In Parts 1 and 2, we have seen S. Parker Gilbert apply his financial brilliance to tax reform and to the reconstruction of war-torn Europe. The last glimpses we now get of him are as a commentator on the intraparty struggles leading up to the 1928 Republican convention.
Part 3: In opposition to Hoover
Herbert Hoover won his party’s nomination for the Presidency in 1928 overwhelmingly on the first ballot, and to many this seemed a foregone conclusion, a mere ratification of Hoover’s foreordained role as standard bearer. But in reality his grasp of the nomination had been shaky until days before the party met in Kansas City. While he was popular with independents, progressives, and liberals, there was, in fact, widespread opposition to Hoover within the GOP. His Republican credentials were uncertain – as late as 1920 he had not unequivocally denied Democratic attempts to name him a presidential candidate and had actually won the Democratic primary in Michigan that year.
While Hoover inspired loyalty among those who worked under him, others who had had to work with him were less impressed. One such man was S. Parker Gilbert. In fact, Gilbert is credited with the quip that Hoover was “Secretary of Commerce and Under-Secretary of everything else,” an arrangement that actually resulted from an understanding between Warren Harding and Hoover. Writing to Treasury Secretary Andrew Mellon a month before the 1928 convention, Gilbert (then Agent General for Reparations) expressed concern that if the reparations settlement was not concluded before a potential Hoover Presidency, there could never be a satisfactory settlement. Hoover, he wrote, would not be likely to approach the problem “…in an objective and straight-forward way.” Rather, he would “…be more subject than almost any other important candidate to being moved by his own personal prejudices and his own preconceived ideas…in general he will not be happy about any settlement unless it is a Hoover settlement, evolved and worked out under his personal direction.” Mindful of the difficulties Hoover had caused during the inter-allied debt commission negotiations, Gilbert ventured that Hoover “…would be about the worst possible president from the standpoint of foreign affairs…” As we have seen in Part 2, ever mindful of his presidential aspirations, Hoover was one of the more recalcitrant administration figures opposing Gilbert’s attempts to revise the Dawes Plan and to arrive at a final solution of the reparations question.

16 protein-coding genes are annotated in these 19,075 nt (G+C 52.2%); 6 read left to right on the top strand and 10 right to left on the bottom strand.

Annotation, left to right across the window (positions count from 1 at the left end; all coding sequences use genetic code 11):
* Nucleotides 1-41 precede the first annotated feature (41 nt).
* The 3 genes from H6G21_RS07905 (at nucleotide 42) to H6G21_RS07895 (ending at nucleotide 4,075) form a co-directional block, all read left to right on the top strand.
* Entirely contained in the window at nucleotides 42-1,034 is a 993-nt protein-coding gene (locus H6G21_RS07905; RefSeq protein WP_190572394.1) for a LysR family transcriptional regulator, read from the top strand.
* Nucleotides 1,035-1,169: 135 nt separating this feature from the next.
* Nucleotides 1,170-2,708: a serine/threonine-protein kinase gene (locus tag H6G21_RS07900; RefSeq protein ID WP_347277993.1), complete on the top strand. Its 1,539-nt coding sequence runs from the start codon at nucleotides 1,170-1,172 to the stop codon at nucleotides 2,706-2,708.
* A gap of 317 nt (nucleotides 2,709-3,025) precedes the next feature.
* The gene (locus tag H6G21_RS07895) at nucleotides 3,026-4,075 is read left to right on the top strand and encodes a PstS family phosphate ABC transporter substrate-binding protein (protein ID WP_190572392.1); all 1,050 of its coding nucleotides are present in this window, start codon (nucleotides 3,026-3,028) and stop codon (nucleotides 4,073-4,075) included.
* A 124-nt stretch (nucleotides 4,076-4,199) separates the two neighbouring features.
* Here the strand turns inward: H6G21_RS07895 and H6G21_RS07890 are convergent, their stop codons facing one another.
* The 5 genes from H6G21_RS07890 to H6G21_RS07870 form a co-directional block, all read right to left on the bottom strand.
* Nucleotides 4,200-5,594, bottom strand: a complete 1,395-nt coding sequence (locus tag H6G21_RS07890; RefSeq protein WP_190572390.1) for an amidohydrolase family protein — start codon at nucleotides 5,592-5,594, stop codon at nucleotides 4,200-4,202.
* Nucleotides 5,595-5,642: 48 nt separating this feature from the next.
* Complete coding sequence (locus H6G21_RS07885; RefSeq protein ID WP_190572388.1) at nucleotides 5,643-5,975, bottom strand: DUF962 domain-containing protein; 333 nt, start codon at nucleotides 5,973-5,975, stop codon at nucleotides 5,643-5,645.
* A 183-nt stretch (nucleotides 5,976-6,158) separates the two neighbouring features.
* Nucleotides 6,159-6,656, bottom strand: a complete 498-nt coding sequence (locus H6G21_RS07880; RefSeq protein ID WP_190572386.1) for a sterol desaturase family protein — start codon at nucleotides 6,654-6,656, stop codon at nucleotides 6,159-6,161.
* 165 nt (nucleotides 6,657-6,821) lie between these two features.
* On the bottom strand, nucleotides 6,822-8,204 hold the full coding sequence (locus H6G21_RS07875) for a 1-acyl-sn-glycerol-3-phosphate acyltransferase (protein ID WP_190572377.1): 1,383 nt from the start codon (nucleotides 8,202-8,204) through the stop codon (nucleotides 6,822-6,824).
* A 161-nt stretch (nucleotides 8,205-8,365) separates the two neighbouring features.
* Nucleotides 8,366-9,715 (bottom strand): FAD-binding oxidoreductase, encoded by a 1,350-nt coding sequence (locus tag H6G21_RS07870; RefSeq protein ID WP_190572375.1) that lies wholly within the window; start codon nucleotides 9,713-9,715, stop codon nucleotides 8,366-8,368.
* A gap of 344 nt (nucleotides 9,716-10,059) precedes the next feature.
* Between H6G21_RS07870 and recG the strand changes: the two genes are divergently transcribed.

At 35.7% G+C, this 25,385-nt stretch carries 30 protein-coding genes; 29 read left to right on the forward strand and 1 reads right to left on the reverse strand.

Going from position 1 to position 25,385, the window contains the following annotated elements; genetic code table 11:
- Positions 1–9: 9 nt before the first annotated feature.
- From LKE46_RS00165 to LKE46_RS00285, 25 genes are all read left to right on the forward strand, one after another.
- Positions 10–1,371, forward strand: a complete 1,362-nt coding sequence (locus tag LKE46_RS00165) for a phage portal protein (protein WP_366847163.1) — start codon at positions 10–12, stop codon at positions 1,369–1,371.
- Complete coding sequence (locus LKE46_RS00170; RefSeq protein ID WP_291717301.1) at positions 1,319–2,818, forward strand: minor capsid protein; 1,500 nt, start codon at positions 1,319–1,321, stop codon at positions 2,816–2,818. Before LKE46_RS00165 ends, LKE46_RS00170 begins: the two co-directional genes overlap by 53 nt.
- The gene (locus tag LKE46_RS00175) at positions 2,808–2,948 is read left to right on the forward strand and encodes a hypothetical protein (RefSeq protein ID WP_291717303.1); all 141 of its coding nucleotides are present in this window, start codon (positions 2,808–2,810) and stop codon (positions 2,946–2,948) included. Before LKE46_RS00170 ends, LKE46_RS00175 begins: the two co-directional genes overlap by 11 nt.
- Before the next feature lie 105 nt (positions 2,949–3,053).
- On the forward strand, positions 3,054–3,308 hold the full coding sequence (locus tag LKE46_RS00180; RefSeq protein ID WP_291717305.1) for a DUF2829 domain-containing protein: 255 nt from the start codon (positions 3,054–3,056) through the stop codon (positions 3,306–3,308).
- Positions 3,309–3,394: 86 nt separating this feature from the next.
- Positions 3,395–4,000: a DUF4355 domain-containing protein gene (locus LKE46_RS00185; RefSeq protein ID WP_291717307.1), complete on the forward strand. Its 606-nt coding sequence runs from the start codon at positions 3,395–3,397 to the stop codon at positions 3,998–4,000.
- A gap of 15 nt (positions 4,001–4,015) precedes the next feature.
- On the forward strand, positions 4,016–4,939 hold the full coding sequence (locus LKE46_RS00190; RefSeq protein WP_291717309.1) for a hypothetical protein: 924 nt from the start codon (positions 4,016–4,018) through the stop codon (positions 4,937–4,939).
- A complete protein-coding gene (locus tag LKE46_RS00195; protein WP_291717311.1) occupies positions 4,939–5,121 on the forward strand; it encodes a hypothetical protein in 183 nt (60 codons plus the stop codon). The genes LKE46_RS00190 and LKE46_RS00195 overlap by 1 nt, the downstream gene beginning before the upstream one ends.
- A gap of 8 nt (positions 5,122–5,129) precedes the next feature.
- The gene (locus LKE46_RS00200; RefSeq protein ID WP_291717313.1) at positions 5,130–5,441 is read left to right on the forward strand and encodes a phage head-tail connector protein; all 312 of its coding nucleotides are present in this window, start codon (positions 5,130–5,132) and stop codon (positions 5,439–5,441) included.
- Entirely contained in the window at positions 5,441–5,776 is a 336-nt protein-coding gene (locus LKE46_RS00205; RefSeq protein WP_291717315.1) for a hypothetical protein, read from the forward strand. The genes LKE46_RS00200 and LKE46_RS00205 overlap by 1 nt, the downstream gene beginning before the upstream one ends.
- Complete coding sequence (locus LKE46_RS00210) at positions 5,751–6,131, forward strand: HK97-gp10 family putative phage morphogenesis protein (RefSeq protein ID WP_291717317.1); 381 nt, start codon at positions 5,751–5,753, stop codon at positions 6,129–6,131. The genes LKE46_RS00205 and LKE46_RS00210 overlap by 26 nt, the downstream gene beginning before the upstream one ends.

Mellon tended to agree with Gilbert’s assessment of Hoover, yet he was reluctant to spearhead the anti-Hoover forces. There was no promising candidate in sight – Mellon pinned his hopes on persuading president Coolidge, but in a last-ditch meeting shortly before Mellon departed to attend the Kansas City convention, Coolidge “looked down his nose and almost snarled” his reply to Mellon’s question whether there was the slightest hope that he would change his mind. Vice-President Dawes was not a viable candidate, unsupportive as he was to one of the central Coolidge administration planks, opposition to the McNary-Haugen farm relief bill. For all his accomplishments, there never was any enthusiasm for Charles E. Hughes. In the end, Mellon did come out in support of Hoover on the eve of the convention, prompted in part by a preemptive move of his Pennsylvania Republican rival, temporary U.S. SenatorWilliam S. Vare of Philadelphia, who bolted the Mellon-controlled Pennsylvania delegation and declared for Hoover. Ultimately, Hoover was nominated on the first ballot.
After Hoover’s election, Gilbert remained in his post as agent general for reparations (as described in Part 2) and engaged himself in the formulation of the Young Plan. Following the death of Benjamin Strong, head of the Federal Reserve Bank of New York (FRBNY), the de facto U.S. Central Bank of the time, Gilbert was briefly floated as a possible replacement – Owen Young, cabling Gilbert on behalf the FRBNY board, expressed the “universal opinion here that you are the best qualified of any man in the world.” When his tenure as agent general ended, he became a J.P. Morgan partner. Gilbert was among those attending Andrew Mellon’s funeral in 1937; he himself died of a heart attack a scant 8 months later, at the age of only 45 and after a life of unusually diverse and important contributions.